Do you remember how you and your classmates reacted to the story?

“Well I had to hear it basically every year, so I got real tired of it by the end. Plus, it seems super unbelievable, but apparently it’s a true story and a miracle. Either way, it’s something that they told a lot in my Catholic school.”

 

Collector’s Comments:

“This is a story that is supposedly true, but is within a religious context so its validity is questionable at best. It is very interesting in that it shows Catholicism in the context of indigenous conversion, although it is very watered down in that it omits much of the violence that went into the conversion of indigenous populations. However, this story is very much geared towards believers of the Catholic faith, as it would be most believable if the audience believed in the miracles of God.

folk simile

“I’m Sweating like a Sinner in Church”

My informant is my grandmother, who is quite a devout Catholic and has lived in the deserts of Phoenix most of her life. During one of my visits home this year we went to a baseball game together. We were sitting in the sun and I heard her exclaim on of her favorite phrases, “good Lord, I’m sweating like a sinner in church.”.

Me: “What do you mean when you say that?”

DC: “It means that it’s really, really hot out and you’re sweating quite a bit. Like a sinner, sitting in the presence of God would feel nervous and sweat I suppose. It’s not meant to be super serious, just a funny thing to say when you are sweating a lot and you might be embarrassed about it.”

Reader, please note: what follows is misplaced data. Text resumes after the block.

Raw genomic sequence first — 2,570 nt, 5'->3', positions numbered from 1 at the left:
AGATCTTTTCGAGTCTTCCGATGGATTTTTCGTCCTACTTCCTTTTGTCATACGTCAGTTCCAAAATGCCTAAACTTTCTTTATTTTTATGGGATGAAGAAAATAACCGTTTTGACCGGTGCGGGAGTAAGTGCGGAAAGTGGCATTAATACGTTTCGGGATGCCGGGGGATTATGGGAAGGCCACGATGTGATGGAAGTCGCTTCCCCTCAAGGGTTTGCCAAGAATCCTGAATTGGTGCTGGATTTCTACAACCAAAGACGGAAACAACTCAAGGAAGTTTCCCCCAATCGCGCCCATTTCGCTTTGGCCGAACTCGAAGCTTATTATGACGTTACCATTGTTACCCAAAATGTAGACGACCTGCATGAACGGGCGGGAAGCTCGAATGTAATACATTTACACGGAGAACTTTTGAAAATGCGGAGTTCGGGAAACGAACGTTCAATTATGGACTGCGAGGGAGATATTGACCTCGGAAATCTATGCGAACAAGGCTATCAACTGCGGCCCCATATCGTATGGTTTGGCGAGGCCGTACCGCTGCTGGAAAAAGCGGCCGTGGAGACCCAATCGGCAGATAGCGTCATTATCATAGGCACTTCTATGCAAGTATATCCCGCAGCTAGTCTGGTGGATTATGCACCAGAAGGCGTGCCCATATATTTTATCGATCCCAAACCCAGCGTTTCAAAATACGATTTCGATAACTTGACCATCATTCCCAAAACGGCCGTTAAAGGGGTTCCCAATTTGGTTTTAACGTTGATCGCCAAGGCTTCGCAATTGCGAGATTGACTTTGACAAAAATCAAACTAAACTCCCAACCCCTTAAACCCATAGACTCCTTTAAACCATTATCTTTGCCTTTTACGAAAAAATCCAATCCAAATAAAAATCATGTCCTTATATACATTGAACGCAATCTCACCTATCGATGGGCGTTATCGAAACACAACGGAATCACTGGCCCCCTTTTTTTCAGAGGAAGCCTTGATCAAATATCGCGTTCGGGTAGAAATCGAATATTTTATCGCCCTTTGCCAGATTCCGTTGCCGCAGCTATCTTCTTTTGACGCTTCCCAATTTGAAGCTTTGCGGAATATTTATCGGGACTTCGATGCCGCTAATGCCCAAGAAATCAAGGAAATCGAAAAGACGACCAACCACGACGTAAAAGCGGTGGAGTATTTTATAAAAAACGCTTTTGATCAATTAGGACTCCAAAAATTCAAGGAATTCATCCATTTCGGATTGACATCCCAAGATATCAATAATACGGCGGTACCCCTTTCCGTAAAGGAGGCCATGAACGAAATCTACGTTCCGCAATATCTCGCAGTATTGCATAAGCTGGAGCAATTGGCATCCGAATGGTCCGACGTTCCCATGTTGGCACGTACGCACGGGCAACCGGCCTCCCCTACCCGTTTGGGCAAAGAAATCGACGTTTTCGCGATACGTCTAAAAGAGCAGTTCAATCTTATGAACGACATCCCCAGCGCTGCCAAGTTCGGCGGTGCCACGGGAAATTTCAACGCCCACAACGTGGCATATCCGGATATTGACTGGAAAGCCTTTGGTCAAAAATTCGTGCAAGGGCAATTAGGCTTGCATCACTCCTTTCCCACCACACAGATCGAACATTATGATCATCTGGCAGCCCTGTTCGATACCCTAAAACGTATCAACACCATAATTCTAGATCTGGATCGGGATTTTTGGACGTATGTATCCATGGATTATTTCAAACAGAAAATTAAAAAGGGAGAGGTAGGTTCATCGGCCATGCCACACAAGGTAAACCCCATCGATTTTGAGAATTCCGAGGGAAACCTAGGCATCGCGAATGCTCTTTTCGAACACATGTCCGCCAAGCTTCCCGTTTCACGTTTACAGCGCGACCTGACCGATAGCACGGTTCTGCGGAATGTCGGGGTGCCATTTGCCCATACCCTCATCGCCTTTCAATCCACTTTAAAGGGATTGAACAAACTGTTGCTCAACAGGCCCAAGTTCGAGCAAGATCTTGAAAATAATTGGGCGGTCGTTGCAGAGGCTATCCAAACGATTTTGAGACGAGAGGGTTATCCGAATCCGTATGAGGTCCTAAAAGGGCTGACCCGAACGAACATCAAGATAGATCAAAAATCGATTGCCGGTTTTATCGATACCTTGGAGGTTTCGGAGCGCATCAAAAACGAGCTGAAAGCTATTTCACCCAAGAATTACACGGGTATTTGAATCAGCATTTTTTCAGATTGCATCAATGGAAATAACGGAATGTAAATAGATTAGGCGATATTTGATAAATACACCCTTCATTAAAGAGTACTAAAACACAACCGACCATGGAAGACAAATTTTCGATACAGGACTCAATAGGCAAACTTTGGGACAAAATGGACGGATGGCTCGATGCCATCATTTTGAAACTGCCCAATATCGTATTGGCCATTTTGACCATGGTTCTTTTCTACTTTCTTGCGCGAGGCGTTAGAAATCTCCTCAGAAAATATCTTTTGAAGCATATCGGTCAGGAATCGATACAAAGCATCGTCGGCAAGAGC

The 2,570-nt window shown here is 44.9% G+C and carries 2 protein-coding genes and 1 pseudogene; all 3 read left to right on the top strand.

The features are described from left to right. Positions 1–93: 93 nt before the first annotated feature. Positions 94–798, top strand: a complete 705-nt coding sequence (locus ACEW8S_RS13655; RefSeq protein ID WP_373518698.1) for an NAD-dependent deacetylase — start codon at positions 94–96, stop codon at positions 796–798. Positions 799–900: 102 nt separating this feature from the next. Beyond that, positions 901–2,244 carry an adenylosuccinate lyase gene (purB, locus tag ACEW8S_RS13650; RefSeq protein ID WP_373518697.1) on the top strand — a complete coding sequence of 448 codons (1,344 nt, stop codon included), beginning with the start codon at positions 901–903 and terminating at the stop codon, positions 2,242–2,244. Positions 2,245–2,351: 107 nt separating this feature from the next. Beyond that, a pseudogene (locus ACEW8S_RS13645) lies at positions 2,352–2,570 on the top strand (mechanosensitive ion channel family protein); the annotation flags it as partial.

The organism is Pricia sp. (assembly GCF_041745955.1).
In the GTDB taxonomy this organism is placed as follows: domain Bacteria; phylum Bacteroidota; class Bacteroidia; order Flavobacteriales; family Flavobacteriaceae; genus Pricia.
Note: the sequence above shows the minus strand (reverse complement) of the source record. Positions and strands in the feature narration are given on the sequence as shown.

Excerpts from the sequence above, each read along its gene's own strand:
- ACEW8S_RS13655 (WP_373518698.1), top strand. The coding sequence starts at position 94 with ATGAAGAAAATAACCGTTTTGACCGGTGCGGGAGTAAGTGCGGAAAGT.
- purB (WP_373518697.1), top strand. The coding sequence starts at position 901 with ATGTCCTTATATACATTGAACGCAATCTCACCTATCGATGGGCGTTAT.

Me: “Do you remember where you heard it first or learned it from?”

DC: “No, I can’t say I do.  I may have picked it up from my mother, but I’m not quite sure. I’ve always just kinda said it . . . I don’t think your grandpa ever said it or any of siblings for that matter . . . so maybe I picked it up from a friend along the way? I don’t know really.”

Analysis:

This phrase most likely means that a person is sweating like one would imagine someone who has sinned would sweat if they were sitting in church and haven’t repented. Like, they are lying to God and are sweating in nervousness because they suppose God knows, but they are there anyway. It comes from my grandmother who is a devout Catholic, so in using this phrase she is performing her Catholic identity to those around her who are also presumably Catholic or Christian and would understand what she meant by a sinner sitting in church. We also live in quite a warm climate, where any time spent outside between the months of March and October results in sweating, so sweat being the object of a simile makes sense in that it is a common experience felt by everyone around them. It is meant to be comic and making light of the situation because the person exclaiming it, is most likely uncomfortable and is calling attention to the situation in a comic way perhaps in order to alleviate their embarrassment of sweating so much in public.

Folk Beliefs
Myths
Protection
Signs

Our lady of Guadlupe

8) Our lady of Guadalupe

Our lady of Guadalupe is the mexican reincarnation of Virgin Mary.